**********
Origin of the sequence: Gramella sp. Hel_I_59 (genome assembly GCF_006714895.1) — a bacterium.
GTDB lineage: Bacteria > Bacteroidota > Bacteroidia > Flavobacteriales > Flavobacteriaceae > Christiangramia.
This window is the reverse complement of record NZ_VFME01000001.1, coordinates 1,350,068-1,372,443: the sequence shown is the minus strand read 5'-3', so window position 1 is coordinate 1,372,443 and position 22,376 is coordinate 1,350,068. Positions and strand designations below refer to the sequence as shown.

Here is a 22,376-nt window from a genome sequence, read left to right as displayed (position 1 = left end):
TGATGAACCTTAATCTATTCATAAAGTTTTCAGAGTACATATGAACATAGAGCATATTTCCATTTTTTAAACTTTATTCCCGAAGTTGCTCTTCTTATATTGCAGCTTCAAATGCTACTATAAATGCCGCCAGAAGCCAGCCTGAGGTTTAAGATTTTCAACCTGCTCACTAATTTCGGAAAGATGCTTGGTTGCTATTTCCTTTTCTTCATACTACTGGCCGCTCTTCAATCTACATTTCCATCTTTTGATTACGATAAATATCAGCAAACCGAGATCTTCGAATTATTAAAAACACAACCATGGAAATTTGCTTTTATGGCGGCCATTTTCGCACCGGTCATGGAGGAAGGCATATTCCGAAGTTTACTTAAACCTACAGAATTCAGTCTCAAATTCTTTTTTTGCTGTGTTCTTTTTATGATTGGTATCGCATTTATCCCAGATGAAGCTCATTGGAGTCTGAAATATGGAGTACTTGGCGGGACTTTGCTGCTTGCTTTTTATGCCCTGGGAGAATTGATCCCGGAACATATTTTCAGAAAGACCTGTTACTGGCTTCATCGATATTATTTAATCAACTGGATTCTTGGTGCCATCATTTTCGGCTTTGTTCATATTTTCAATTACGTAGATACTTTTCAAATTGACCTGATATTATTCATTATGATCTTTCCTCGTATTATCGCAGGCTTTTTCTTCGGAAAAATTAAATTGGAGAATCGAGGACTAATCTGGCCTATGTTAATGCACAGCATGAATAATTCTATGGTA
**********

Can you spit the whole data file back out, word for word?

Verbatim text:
Origin of the sequence: Gramella sp. Hel_I_59 (genome assembly GCF_006714895.1) — a bacterium.
GTDB lineage: Bacteria > Bacteroidota > Bacteroidia > Flavobacteriales > Flavobacteriaceae > Christiangramia.
This window is the reverse complement of record NZ_VFME01000001.1, coordinates 1,350,068-1,372,443: the sequence shown is the minus strand read 5'-3', so window position 1 is coordinate 1,372,443 and position 22,376 is coordinate 1,350,068. Positions and strand designations below refer to the sequence as shown.

Here is a 22,376-nt window from a genome sequence, read left to right as displayed (position 1 = left end):
TGATGAACCTTAATCTATTCATAAAGTTTTCAGAGTACATATGAACATAGAGCATATTTCCATTTTTTAAACTTTATTCCCGAAGTTGCTCTTCTTATATTGCAGCTTCAAATGCTACTATAAATGCCGCCAGAAGCCAGCCTGAGGTTTAAGATTTTCAACCTGCTCACTAATTTCGGAAAGATGCTTGGTTGCTATTTCCTTTTCTTCATACTACTGGCCGCTCTTCAATCTACATTTCCATCTTTTGATTACGATAAATATCAGCAAACCGAGATCTTCGAATTATTAAAAACACAACCATGGAAATTTGCTTTTATGGCGGCCATTTTCGCACCGGTCATGGAGGAAGGCATATTCCGAAGTTTACTTAAACCTACAGAATTCAGTCTCAAATTCTTTTTTTGCTGTGTTCTTTTTATGATTGGTATCGCATTTATCCCAGATGAAGCTCATTGGAGTCTGAAATATGGAGTACTTGGCGGGACTTTGCTGCTTGCTTTTTATGCCCTGGGAGAATTGATCCCGGAACATATTTTCAGAAAGACCTGTTACTGGCTTCATCGATATTATTTAATCAACTGGATTCTTGGTGCCATCATTTTCGGCTTTGTTCATATTTTCAATTACGTAGATACTTTTCAAATTGACCTGATATTATTCATTATGATCTTTCCTCGTATTATCGCAGGCTTTTTCTTCGGAAAAATTAAATTGGAGAATCGAGGACTAATCTGGCCTATGTTAATGCACAGCATGAATAATTCTATGGTA